Grouse Mountain-Vancouver 

After a couple of days to settle into being in Vancouver we went for a hike. We have been waiting to do this hike for awhile, but were a little unsure how Evie would do with it.

I will admit that it was harder and steeper than I had anticipated. The incline started as soon as we got to the base and there were a lot of stairs….like about 2800.  It was all up no flat parts at all. It isn’t called the grouse grind for nothing.  

This is the sign at the start. 

We estimated at the beginning that it would take about 2.5 hours to get to the top. We kept reminding Evie to slow down as it was a long way to go and it was hot. We paced ourselves, rationed our water, snacked on banana and almonds and stopped for a little rest when needed.

There was a sigh at the top that said “Legs are you mad?” I don’t know if they were mad, but they were a little quivery.

The reward at the top was a cookie

A ginger bear. The bear shape is significant because there are two grizzly bears at the top. They were orphaned cubs that could not be released into the wild. We did see one of them pretty close up. That was amazing and I will have pictures to post later when I am back home with a computer. We also watched a lumberjack show that Evie loved, she really enjoyed it. 

And from the top you get an amazing view.

Our finish time was 2 hours! Better that I thought we would do. 

The gondola ride down was prettying cool too.

If you like to hike and are up for a challenge I would recommend that you do the Grouse Grind if you visit Vancover. However, keep in mind it is physically strenuous, a lot of climbing stairs and heights. I am physically active and I found it very difficult at times, definitely felt the burn.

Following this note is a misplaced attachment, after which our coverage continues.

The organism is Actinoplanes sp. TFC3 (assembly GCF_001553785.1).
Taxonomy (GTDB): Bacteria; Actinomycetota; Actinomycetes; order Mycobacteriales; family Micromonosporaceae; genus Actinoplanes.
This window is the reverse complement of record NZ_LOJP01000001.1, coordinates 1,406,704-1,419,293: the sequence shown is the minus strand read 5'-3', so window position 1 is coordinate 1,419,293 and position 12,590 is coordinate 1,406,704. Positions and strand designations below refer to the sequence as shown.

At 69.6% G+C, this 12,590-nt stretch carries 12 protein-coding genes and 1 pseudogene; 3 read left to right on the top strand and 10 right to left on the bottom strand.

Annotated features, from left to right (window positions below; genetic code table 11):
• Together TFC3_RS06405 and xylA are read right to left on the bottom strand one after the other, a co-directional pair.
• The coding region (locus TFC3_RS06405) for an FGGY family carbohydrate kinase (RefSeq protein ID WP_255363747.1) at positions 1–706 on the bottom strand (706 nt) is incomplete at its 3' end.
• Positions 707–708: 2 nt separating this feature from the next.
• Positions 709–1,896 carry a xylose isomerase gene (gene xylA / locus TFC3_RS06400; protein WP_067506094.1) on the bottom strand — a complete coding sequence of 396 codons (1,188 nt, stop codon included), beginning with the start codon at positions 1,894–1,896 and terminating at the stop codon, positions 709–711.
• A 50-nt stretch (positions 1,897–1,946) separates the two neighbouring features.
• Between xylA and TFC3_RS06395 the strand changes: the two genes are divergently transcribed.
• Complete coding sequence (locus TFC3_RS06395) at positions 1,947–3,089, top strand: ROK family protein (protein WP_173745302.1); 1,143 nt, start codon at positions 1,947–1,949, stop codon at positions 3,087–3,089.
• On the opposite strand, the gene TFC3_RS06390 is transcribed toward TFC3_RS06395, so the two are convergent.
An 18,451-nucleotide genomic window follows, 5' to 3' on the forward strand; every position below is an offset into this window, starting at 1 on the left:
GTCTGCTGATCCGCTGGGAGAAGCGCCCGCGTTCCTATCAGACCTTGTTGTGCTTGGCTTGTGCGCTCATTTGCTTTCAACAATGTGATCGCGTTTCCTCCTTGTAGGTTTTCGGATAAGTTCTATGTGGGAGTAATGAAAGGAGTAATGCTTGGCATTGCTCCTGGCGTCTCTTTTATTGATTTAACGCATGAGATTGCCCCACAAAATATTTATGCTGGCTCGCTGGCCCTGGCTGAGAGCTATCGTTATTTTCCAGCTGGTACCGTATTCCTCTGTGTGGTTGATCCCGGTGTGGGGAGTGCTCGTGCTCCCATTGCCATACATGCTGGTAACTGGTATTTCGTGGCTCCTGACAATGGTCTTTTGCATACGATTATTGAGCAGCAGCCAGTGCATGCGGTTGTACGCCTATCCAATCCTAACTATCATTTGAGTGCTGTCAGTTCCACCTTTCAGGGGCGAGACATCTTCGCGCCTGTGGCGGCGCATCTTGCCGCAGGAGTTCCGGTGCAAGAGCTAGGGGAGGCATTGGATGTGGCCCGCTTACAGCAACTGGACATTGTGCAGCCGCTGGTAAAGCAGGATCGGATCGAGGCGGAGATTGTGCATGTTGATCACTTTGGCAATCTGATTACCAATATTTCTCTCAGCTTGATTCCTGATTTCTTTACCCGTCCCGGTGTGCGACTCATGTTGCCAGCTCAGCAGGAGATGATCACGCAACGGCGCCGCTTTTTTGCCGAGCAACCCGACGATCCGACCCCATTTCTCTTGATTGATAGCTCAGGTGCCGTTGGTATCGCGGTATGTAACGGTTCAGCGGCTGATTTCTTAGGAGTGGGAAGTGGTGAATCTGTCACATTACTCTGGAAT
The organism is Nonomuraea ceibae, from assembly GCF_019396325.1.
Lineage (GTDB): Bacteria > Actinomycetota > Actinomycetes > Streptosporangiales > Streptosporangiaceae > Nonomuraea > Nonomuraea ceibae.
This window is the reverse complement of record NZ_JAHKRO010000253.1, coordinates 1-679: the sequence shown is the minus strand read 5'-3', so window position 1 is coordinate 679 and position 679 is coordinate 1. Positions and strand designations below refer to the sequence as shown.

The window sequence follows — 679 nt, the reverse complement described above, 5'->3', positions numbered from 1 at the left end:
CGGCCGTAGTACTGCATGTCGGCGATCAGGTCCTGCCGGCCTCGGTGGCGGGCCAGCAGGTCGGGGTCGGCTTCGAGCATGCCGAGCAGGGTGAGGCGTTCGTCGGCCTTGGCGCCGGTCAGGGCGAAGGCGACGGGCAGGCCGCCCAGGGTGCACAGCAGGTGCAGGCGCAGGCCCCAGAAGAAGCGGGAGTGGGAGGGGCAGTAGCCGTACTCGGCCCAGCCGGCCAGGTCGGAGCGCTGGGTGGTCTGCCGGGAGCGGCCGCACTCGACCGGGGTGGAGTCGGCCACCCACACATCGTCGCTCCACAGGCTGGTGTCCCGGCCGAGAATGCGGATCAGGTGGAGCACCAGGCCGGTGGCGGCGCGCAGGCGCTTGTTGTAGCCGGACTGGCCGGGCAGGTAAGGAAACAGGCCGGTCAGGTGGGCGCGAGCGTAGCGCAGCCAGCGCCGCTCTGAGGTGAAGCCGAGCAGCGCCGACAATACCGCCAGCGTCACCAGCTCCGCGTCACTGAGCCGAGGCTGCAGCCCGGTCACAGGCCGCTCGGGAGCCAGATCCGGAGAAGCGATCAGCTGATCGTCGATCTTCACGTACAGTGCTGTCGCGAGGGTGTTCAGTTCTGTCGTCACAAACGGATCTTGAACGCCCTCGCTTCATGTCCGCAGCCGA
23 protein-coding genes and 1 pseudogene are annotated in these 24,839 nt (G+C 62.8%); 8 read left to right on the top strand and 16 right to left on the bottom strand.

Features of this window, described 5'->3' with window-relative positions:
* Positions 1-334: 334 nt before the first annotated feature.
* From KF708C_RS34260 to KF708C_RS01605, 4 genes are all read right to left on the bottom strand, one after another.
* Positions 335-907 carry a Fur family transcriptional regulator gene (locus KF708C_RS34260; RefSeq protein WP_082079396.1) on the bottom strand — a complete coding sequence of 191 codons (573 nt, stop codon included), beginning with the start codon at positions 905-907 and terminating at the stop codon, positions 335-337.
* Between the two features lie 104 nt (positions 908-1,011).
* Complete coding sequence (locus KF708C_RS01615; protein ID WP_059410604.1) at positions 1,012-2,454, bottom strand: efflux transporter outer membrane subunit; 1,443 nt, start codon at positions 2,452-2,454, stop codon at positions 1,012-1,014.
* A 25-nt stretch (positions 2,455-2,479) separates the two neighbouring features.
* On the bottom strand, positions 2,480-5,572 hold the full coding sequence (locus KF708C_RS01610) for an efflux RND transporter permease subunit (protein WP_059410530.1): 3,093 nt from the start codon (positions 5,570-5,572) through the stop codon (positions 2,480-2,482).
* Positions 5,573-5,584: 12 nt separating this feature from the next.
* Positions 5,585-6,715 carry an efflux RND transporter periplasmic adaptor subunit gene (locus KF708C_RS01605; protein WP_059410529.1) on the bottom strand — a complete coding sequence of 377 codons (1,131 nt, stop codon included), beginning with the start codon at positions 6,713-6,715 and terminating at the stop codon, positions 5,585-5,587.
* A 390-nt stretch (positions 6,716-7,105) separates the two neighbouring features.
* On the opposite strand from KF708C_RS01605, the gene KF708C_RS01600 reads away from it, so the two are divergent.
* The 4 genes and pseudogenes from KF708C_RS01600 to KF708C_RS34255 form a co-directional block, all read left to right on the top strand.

As for taking small children I would say don’t, some places were very steep with a huge drop off. Evie is 8, very active, regularly does strenuous activity and has good balance so I wasn’t too concerned that she could handle it. Though I was holding her hand at times and keeping her close to me on the inside edge. 

If you don’t have the time or physical ability you can take the gondola up as well. 

I will post more about the lumberjack show and the Grizzlies once I download the pictures from my camera.


Hiking D’Iberville Trail

This morning we got up early to get a small hike in before the rain came.  This area is in a small town in Newfoundland and the trail runs along the side of a large hill that spans between two communities. At the start of the trail is an old sod cellar, these were (some still are) used to keep vegetable over the winter. The trail follows some mysterious rock formations, which appears to be old rock walls and houses.  When these were found archaeologists visited but were unsure because they haven’t seen these type of formations and not sure why they are in this location and the “wall” is in a strange place and why would it be there.  They did find a distinct house formation.  There is also a lot of small pottery pieces in the ground around there which they dated from the 1700s.  We found some small pottery pieces just walking the main trail.  I think if this was excavated they would find a lot as they has been 300 years of erosion and overgrowth to hide what is actually there.  I think this was a small fishing village that was colonized as to what happened after that who knows.  There are also a lot of caves around there that have grown over, we saw a few.  It was always rumored, when my Dad was a kid, that Beothuk Indians used to live around in those hills on that point of land.  There was also talk of pirates and one particular one who this trail is named after.  If we were brave enough to go in one of those caves maybe we might have found pirate treasure…not brave enough.  There are also a lot of pretty brightly coloured mushrooms growing in the dark moist environment.  Dad said in the fall some of these are really nice pink and blue colours. We picked a few handfuls of blueberries along the way. We saw a big Loon just floating on the water, every few minutes it would stick its head underwater and then come back up.

trail sign IMG_7210

sod cellar IMG_7211

zen IMG_7223


lighthouse IMG_7216